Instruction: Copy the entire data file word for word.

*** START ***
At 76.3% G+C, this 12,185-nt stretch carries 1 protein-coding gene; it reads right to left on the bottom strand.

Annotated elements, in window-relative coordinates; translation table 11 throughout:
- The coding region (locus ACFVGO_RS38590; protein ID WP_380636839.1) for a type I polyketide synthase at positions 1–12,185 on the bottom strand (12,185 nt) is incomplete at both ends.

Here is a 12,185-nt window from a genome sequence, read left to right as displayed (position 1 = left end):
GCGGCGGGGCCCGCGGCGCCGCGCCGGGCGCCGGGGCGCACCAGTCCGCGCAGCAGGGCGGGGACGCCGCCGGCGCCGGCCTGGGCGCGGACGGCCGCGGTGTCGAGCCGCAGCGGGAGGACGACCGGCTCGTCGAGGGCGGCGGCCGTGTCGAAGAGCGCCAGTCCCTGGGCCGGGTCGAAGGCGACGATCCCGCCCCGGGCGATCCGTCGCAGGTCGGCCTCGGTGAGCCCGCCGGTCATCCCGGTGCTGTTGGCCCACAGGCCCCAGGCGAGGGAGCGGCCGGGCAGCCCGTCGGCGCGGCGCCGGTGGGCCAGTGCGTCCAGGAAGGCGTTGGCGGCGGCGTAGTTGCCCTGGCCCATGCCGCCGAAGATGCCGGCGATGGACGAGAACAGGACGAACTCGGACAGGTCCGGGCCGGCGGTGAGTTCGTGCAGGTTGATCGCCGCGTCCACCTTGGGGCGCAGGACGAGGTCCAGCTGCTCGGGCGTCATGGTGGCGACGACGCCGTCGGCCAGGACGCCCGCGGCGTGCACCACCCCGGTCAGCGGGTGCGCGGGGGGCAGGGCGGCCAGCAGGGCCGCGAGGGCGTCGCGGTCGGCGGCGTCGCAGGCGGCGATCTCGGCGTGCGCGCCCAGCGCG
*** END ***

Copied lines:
At 76.3% G+C, this 12,185-nt stretch carries 1 protein-coding gene; it reads right to left on the bottom strand.

Annotated elements, in window-relative coordinates; translation table 11 throughout:
- The coding region (locus ACFVGO_RS38590; protein ID WP_380636839.1) for a type I polyketide synthase at positions 1–12,185 on the bottom strand (12,185 nt) is incomplete at both ends.

Here is a 12,185-nt window from a genome sequence, read left to right as displayed (position 1 = left end):
GCGGCGGGGCCCGCGGCGCCGCGCCGGGCGCCGGGGCGCACCAGTCCGCGCAGCAGGGCGGGGACGCCGCCGGCGCCGGCCTGGGCGCGGACGGCCGCGGTGTCGAGCCGCAGCGGGAGGACGACCGGCTCGTCGAGGGCGGCGGCCGTGTCGAAGAGCGCCAGTCCCTGGGCCGGGTCGAAGGCGACGATCCCGCCCCGGGCGATCCGTCGCAGGTCGGCCTCGGTGAGCCCGCCGGTCATCCCGGTGCTGTTGGCCCACAGGCCCCAGGCGAGGGAGCGGCCGGGCAGCCCGTCGGCGCGGCGCCGGTGGGCCAGTGCGTCCAGGAAGGCGTTGGCGGCGGCGTAGTTGCCCTGGCCCATGCCGCCGAAGATGCCGGCGATGGACGAGAACAGGACGAACTCGGACAGGTCCGGGCCGGCGGTGAGTTCGTGCAGGTTGATCGCCGCGTCCACCTTGGGGCGCAGGACGAGGTCCAGCTGCTCGGGCGTCATGGTGGCGACGACGCCGTCGGCCAGGACGCCCGCGGCGTGCACCACCCCGGTCAGCGGGTGCGCGGGGGGCAGGGCGGCCAGCAGGGCCGCGAGGGCGTCGCGGTCGGCGGCGTCGCAGGCGGCGATCTCGGCGTGCGCGCCCAGCGCG